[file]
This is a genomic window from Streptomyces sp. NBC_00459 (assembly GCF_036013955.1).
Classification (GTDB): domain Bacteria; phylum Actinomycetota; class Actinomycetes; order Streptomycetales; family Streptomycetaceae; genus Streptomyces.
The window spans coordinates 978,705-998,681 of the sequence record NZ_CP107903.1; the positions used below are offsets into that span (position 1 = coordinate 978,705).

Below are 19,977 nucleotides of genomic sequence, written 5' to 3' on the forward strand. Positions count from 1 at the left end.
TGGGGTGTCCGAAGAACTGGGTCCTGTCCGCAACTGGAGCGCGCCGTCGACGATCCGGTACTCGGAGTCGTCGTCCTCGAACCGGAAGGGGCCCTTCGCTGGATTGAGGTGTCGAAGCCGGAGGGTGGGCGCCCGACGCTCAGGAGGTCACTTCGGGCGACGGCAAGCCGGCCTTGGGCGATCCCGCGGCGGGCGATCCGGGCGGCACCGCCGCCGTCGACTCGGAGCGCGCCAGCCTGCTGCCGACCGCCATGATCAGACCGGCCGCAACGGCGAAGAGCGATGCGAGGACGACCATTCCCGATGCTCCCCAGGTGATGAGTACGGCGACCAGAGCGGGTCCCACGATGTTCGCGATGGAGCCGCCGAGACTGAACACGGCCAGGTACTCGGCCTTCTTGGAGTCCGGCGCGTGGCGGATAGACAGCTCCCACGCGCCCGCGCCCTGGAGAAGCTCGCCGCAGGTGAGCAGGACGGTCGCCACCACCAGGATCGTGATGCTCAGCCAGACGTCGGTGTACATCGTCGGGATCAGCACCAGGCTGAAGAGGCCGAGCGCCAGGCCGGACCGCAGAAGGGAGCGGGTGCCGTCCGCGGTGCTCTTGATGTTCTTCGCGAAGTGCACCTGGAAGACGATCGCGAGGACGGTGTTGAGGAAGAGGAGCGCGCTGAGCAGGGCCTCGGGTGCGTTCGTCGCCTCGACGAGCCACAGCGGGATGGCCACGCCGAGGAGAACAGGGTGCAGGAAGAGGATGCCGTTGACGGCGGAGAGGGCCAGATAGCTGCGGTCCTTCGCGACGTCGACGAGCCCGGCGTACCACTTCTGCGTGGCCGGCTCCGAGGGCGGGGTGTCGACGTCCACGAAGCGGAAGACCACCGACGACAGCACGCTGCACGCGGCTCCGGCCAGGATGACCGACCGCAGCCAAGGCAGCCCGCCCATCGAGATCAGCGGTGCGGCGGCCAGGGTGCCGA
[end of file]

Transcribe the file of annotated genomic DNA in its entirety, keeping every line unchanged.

This is a genomic window from Streptomyces sp. NBC_00459 (assembly GCF_036013955.1).
Classification (GTDB): domain Bacteria; phylum Actinomycetota; class Actinomycetes; order Streptomycetales; family Streptomycetaceae; genus Streptomyces.
The window spans coordinates 978,705-998,681 of the sequence record NZ_CP107903.1; the positions used below are offsets into that span (position 1 = coordinate 978,705).

Below are 19,977 nucleotides of genomic sequence, written 5' to 3' on the forward strand. Positions count from 1 at the left end.
TGGGGTGTCCGAAGAACTGGGTCCTGTCCGCAACTGGAGCGCGCCGTCGACGATCCGGTACTCGGAGTCGTCGTCCTCGAACCGGAAGGGGCCCTTCGCTGGATTGAGGTGTCGAAGCCGGAGGGTGGGCGCCCGACGCTCAGGAGGTCACTTCGGGCGACGGCAAGCCGGCCTTGGGCGATCCCGCGGCGGGCGATCCGGGCGGCACCGCCGCCGTCGACTCGGAGCGCGCCAGCCTGCTGCCGACCGCCATGATCAGACCGGCCGCAACGGCGAAGAGCGATGCGAGGACGACCATTCCCGATGCTCCCCAGGTGATGAGTACGGCGACCAGAGCGGGTCCCACGATGTTCGCGATGGAGCCGCCGAGACTGAACACGGCCAGGTACTCGGCCTTCTTGGAGTCCGGCGCGTGGCGGATAGACAGCTCCCACGCGCCCGCGCCCTGGAGAAGCTCGCCGCAGGTGAGCAGGACGGTCGCCACCACCAGGATCGTGATGCTCAGCCAGACGTCGGTGTACATCGTCGGGATCAGCACCAGGCTGAAGAGGCCGAGCGCCAGGCCGGACCGCAGAAGGGAGCGGGTGCCGTCCGCGGTGCTCTTGATGTTCTTCGCGAAGTGCACCTGGAAGACGATCGCGAGGACGGTGTTGAGGAAGAGGAGCGCGCTGAGCAGGGCCTCGGGTGCGTTCGTCGCCTCGACGAGCCACAGCGGGATGGCCACGCCGAGGAGAACAGGGTGCAGGAAGAGGATGCCGTTGACGGCGGAGAGGGCCAGATAGCTGCGGTCCTTCGCGACGTCGACGAGCCCGGCGTACCACTTCTGCGTGGCCGGCTCCGAGGGCGGGGTGTCGACGTCCACGAAGCGGAAGACCACCGACGACAGCACGCTGCACGCGGCTCCGGCCAGGATGACCGACCGCAGCCAAGGCAGCCCGCCCATCGAGATCAGCGGTGCGGCGGCCAGGGTGCCGA